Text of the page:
Reading Singapore Children’s Books at Home: What it Means to your Kids

Sandra Williams (Senior Lecturer in Education (Primary English), University of Brighton)

English and Drama teacher and expert in children's literature, Sandra Williams, discusses why it is important for your children to see themselves in books through local children's and YA literature. 

Code-switching and Language Development: Exploring Bi-literacy in Books

Yow Wei Quin (Assistant Professor, Singapore University of Technology & Design)

Code-switching is the alternation of two or more languages within a single conversation. This session will include some of the latest findings with regards to code-switching in bilingual children on spoken language, as well as the use of two languages in children’s literature.

Reading Magic: How to Nurture a Love of Reading in Our Children

Maya Thiagarajan (Teacher, Author)

In this session, Maya Thiagarajan will present research on the benefits of reading for pleasure and examine the reasons why so many children do not read for their own enjoyment. She will then offer parents and educators concrete and usable strategies to create a culture of reading and to foster a deep love of reading amongst children. These strategies are applicable to children of all ages.

1:45pm – 2:45pm
[Lunchtime Talk] Celebrating Diversity in Children’s Literature

Myra Garces-Bacsal (Educator, Reviewer, Blogger) Nithya Rajamohan (Teachers Congress Programme Committee Member)

Join Dr Myra Garces-Bacsal and Nithya Rajamohan at this special lunchtime talk, as they discuss socially inclusive books which tackle difficult topics, bringing to focus the presence of ‘the others’ in society and the hope that exposure to such picture books will assist in developing pro-social behaviour among children.

3.00pm – 4:00pm
Art Therapy for Children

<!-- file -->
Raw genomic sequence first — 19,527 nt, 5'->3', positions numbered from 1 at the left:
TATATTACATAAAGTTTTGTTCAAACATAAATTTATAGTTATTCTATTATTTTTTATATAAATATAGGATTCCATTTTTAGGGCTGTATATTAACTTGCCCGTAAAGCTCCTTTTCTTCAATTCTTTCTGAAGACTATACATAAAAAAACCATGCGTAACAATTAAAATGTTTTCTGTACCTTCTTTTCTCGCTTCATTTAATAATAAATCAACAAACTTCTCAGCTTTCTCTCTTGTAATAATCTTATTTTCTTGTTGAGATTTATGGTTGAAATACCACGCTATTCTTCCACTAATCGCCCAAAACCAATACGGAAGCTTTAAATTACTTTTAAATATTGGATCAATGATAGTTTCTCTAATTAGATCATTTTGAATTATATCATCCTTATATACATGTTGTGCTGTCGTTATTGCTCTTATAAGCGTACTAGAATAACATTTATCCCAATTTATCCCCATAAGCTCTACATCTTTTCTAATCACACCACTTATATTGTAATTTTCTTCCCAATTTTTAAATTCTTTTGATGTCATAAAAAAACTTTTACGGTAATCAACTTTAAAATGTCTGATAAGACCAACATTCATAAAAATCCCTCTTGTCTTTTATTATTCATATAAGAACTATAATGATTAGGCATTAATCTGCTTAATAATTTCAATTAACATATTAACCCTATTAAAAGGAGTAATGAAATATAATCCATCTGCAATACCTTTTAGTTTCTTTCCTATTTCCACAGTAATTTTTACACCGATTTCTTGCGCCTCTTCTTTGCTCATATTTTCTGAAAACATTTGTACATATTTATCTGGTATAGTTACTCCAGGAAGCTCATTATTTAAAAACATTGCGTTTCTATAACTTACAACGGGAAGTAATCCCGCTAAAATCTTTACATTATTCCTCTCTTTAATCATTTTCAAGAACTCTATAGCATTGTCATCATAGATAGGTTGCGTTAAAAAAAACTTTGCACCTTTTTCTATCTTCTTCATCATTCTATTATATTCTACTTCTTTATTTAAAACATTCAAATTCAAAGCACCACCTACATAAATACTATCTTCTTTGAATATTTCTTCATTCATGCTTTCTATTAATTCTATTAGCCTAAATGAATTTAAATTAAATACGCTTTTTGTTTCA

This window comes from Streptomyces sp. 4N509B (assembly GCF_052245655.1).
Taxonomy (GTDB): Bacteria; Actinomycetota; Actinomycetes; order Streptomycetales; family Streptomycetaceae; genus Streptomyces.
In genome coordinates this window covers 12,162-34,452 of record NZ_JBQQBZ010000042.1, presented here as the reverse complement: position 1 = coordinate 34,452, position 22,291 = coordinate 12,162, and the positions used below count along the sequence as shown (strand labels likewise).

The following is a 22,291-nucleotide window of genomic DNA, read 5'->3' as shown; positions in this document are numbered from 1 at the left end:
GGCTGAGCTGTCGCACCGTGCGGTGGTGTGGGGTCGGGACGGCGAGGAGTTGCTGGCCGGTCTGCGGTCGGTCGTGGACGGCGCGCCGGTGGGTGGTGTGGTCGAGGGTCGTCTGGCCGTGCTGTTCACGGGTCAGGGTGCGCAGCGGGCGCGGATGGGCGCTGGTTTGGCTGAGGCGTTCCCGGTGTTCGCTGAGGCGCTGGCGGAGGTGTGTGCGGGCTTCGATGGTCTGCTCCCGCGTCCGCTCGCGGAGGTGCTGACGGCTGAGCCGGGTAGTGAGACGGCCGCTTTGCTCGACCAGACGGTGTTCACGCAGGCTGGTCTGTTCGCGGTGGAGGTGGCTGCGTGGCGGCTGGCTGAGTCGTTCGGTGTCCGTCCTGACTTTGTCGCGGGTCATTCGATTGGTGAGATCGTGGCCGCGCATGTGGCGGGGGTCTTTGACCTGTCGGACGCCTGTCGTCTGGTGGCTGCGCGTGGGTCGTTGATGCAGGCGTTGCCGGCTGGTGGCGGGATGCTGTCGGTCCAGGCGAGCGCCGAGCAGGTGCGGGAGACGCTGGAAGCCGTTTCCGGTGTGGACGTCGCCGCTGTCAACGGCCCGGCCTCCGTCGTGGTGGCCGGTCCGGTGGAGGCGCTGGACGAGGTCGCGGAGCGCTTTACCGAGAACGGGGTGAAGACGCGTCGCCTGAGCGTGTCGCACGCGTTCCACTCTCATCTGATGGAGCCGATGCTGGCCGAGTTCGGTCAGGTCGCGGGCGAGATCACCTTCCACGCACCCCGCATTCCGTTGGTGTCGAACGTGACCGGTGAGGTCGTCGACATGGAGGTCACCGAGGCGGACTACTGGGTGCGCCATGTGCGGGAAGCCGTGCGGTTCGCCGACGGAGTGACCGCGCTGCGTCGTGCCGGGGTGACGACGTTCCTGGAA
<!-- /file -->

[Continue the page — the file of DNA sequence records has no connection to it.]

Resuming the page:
Joanna Tan (Senior Art Psychotherapist, Heartspace)

Art and play therapy can be used to assist children who are going through a difficult time. Joanna Tan lets you in on her discoveries of the value of mark making with children with emotional, developmental and behavioural problems.

Creating a Space for Learning at Home

Lee Seow Ser (Writer, Editor and Parent )

Learning can take place within the family space and at a comfortable and consistent pace, whilst tapping on the child’s potential to ace in studies. Lee Seow Ser shares “feel-good”, “old-school”, inexpensive and accessible ways of nurturing the learning spirit whilst boosting family bonds at home.

Making Math and Reading Fun for Children

Stanley Han (CEO and Co-Founder, KooBits) Lim Sieu Pin (Librarian, National Library Board)

Making math fun takes the bore out of the subject for children. Join Stanley Han as he gives you tips of how you can help your children even enjoy learning math! Also in this session, librarian Lim Sieu Pin talks about the lifelong benefits that reading brings. Find out about the many library resources and reading activities you can enjoy with your children to make reading a fun-filled time of family bonding.

4:30pm – 5:30pm/6:00pm
Don’t Leave the Boys Behind: Motivating Boys to Read

George Jacobs (Lecturer, James Cook University Singapore) Raymond Ang (Social Work Coordinator) Heng Huey Bin (Senior Librarian, National Library Board)

Reading is an important skill in school and elsewhere in life. Evidence suggests that boys read less than girls. This session explores reasons for this reading gap between boys and girls and ideas for motivating boys to read more.

Dream Bearers: Inspiring Children to Achieve

Titus Yong (Director, Ingenio) Aeron Young (Co-Founder,

Father-and-son team, Titus and Aeron, tell their story which conveys the real-life dreams of hundreds of children and their gruelling adventures across Asia, Oceania and Africa. These are interwoven with gripping narratives of historical heroes, inspiring fictional characters and living exemplars. They tell of a novel concept of fostering creativity and grit in children through co-creation.


The festival organisers reserve the right to change speakers, events, session times, dates, and/or other details when necessary.